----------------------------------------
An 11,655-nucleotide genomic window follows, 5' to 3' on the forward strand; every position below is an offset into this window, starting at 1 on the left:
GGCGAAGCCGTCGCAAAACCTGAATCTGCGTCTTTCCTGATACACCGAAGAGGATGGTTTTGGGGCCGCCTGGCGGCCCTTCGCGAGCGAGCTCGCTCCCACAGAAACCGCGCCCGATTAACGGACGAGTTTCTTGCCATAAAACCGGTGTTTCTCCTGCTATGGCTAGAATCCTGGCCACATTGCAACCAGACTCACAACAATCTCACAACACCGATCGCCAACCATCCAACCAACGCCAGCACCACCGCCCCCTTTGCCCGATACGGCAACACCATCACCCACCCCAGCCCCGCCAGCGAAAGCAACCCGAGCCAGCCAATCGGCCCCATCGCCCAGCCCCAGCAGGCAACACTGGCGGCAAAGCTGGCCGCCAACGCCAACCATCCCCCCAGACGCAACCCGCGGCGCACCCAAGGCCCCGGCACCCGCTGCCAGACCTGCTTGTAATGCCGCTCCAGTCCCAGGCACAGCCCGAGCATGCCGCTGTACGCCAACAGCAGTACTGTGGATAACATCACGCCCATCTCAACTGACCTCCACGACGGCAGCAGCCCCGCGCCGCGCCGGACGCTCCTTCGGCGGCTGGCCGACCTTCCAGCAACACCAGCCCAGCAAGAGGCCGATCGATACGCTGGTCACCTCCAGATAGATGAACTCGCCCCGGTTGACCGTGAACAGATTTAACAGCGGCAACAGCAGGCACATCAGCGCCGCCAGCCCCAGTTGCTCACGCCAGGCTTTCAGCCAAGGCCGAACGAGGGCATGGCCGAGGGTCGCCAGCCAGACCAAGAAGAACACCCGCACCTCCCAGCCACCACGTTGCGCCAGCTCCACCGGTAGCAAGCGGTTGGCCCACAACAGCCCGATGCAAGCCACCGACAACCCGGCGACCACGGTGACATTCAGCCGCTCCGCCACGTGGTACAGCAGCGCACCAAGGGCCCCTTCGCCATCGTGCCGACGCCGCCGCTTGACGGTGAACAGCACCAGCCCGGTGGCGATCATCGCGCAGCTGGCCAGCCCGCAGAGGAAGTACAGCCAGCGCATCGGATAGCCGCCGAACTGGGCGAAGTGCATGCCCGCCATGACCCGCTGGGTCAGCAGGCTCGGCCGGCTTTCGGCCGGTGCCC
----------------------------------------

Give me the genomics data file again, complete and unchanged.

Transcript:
An 11,655-nucleotide genomic window follows, 5' to 3' on the forward strand; every position below is an offset into this window, starting at 1 on the left:
GGCGAAGCCGTCGCAAAACCTGAATCTGCGTCTTTCCTGATACACCGAAGAGGATGGTTTTGGGGCCGCCTGGCGGCCCTTCGCGAGCGAGCTCGCTCCCACAGAAACCGCGCCCGATTAACGGACGAGTTTCTTGCCATAAAACCGGTGTTTCTCCTGCTATGGCTAGAATCCTGGCCACATTGCAACCAGACTCACAACAATCTCACAACACCGATCGCCAACCATCCAACCAACGCCAGCACCACCGCCCCCTTTGCCCGATACGGCAACACCATCACCCACCCCAGCCCCGCCAGCGAAAGCAACCCGAGCCAGCCAATCGGCCCCATCGCCCAGCCCCAGCAGGCAACACTGGCGGCAAAGCTGGCCGCCAACGCCAACCATCCCCCCAGACGCAACCCGCGGCGCACCCAAGGCCCCGGCACCCGCTGCCAGACCTGCTTGTAATGCCGCTCCAGTCCCAGGCACAGCCCGAGCATGCCGCTGTACGCCAACAGCAGTACTGTGGATAACATCACGCCCATCTCAACTGACCTCCACGACGGCAGCAGCCCCGCGCCGCGCCGGACGCTCCTTCGGCGGCTGGCCGACCTTCCAGCAACACCAGCCCAGCAAGAGGCCGATCGATACGCTGGTCACCTCCAGATAGATGAACTCGCCCCGGTTGACCGTGAACAGATTTAACAGCGGCAACAGCAGGCACATCAGCGCCGCCAGCCCCAGTTGCTCACGCCAGGCTTTCAGCCAAGGCCGAACGAGGGCATGGCCGAGGGTCGCCAGCCAGACCAAGAAGAACACCCGCACCTCCCAGCCACCACGTTGCGCCAGCTCCACCGGTAGCAAGCGGTTGGCCCACAACAGCCCGATGCAAGCCACCGACAACCCGGCGACCACGGTGACATTCAGCCGCTCCGCCACGTGGTACAGCAGCGCACCAAGGGCCCCTTCGCCATCGTGCCGACGCCGCCGCTTGACGGTGAACAGCACCAGCCCGGTGGCGATCATCGCGCAGCTGGCCAGCCCGCAGAGGAAGTACAGCCAGCGCATCGGATAGCCGCCGAACTGGGCGAAGTGCATGCCCGCCATGACCCGCTGGGTCAGCAGGCTCGGCCGGCTTTCGGCCGGTGCCC